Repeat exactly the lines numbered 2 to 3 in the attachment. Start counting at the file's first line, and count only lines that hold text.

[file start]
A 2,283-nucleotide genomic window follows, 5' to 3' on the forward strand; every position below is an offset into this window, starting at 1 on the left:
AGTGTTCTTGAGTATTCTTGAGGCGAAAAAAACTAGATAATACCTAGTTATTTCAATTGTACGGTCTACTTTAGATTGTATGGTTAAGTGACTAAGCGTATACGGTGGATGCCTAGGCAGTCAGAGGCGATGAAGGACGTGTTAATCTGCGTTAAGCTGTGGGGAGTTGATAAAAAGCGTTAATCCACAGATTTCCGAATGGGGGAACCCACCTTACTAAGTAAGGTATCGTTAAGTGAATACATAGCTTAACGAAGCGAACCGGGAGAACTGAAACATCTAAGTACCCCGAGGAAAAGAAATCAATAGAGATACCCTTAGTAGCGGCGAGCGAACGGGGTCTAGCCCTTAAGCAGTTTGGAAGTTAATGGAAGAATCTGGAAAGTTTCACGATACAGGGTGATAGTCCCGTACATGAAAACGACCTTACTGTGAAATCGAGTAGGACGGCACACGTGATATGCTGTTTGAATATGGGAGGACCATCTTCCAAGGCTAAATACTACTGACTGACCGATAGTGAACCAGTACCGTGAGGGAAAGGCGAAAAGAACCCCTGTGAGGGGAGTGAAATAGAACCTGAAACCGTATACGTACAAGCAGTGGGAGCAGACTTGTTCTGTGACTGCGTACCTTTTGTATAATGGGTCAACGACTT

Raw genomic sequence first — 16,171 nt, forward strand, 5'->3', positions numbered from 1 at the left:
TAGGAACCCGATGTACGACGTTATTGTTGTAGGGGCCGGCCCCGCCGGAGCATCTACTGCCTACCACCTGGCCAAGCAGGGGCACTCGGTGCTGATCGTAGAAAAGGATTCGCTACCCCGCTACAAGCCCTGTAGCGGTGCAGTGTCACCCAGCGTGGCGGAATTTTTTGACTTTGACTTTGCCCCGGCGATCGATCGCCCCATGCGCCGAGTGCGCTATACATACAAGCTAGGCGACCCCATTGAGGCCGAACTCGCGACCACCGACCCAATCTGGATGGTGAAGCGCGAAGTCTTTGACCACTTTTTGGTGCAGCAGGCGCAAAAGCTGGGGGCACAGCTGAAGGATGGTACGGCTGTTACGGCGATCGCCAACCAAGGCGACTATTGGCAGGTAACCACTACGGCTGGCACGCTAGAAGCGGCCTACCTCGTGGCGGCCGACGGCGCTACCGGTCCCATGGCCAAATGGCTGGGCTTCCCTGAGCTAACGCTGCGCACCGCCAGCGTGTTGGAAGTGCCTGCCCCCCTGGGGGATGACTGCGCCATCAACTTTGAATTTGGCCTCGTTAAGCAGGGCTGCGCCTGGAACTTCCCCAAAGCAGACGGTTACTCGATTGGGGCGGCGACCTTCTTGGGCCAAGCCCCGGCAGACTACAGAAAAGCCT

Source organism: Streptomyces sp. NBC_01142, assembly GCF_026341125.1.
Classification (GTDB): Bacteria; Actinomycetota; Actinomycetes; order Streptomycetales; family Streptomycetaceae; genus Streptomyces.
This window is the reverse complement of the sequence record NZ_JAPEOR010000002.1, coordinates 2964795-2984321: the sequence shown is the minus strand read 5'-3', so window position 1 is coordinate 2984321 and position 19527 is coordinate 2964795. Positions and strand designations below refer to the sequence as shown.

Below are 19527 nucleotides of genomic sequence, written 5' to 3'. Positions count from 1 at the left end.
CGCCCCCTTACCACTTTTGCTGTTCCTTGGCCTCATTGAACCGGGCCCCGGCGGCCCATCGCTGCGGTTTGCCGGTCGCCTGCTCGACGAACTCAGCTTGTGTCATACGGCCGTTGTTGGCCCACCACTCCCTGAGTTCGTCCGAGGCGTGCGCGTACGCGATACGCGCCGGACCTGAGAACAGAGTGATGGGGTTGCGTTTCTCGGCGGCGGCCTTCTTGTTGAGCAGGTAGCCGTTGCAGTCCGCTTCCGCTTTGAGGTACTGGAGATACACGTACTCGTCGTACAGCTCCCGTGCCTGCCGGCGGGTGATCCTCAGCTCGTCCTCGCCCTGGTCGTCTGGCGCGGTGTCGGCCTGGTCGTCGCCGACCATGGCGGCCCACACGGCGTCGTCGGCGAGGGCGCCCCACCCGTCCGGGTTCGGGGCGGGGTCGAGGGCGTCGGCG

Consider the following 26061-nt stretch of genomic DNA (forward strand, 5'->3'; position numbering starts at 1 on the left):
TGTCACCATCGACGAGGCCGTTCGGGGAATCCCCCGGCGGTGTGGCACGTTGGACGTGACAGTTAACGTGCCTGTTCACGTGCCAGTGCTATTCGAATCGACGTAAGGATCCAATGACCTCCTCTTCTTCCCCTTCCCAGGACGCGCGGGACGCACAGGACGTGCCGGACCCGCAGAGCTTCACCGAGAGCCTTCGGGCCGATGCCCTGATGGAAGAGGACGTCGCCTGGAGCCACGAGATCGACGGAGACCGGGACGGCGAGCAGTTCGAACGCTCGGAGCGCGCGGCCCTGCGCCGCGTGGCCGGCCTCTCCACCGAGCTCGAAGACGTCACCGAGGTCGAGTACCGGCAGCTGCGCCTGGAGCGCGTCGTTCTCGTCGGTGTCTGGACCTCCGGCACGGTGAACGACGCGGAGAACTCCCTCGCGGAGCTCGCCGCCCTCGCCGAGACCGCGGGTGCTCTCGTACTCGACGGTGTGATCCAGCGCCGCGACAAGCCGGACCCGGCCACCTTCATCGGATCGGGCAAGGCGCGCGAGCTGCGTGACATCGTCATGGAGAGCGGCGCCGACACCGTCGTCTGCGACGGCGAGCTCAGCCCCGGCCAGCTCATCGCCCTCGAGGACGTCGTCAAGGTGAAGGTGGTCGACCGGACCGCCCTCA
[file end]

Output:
AGTGTTCTTGAGTATTCTTGAGGCGAAAAAAACTAGATAATACCTAGTTATTTCAATTGTACGGTCTACTTTAGATTGTATGGTTAAGTGACTAAGCGTATACGGTGGATGCCTAGGCAGTCAGAGGCGATGAAGGACGTGTTAATCTGCGTTAAGCTGTGGGGAGTTGATAAAAAGCGTTAATCCACAGATTTCCGAATGGGGGAACCCACCTTACTAAGTAAGGTATCGTTAAGTGAATACATAGCTTAACGAAGCGAACCGGGAGAACTGAAACATCTAAGTACCCCGAGGAAAAGAAATCAATAGAGATACCCTTAGTAGCGGCGAGCGAACGGGGTCTAGCCCTTAAGCAGTTTGGAAGTTAATGGAAGAATCTGGAAAGTTTCACGATACAGGGTGATAGTCCCGTACATGAAAACGACCTTACTGTGAAATCGAGTAGGACGGCACACGTGATATGCTGTTTGAATATGGGAGGACCATCTTCCAAGGCTAAATACTACTGACTGACCGATAGTGAACCAGTACCGTGAGGGAAAGGCGAAAAGAACCCCTGTGAGGGGAGTGAAATAGAACCTGAAACCGTATACGTACAAGCAGTGGGAGCAGACTTGTTCTGTGACTGCGTACCTTTTGTATAATGGGTCAACGACTT

Raw genomic sequence first — 16,171 nt, forward strand, 5'->3', positions numbered from 1 at the left: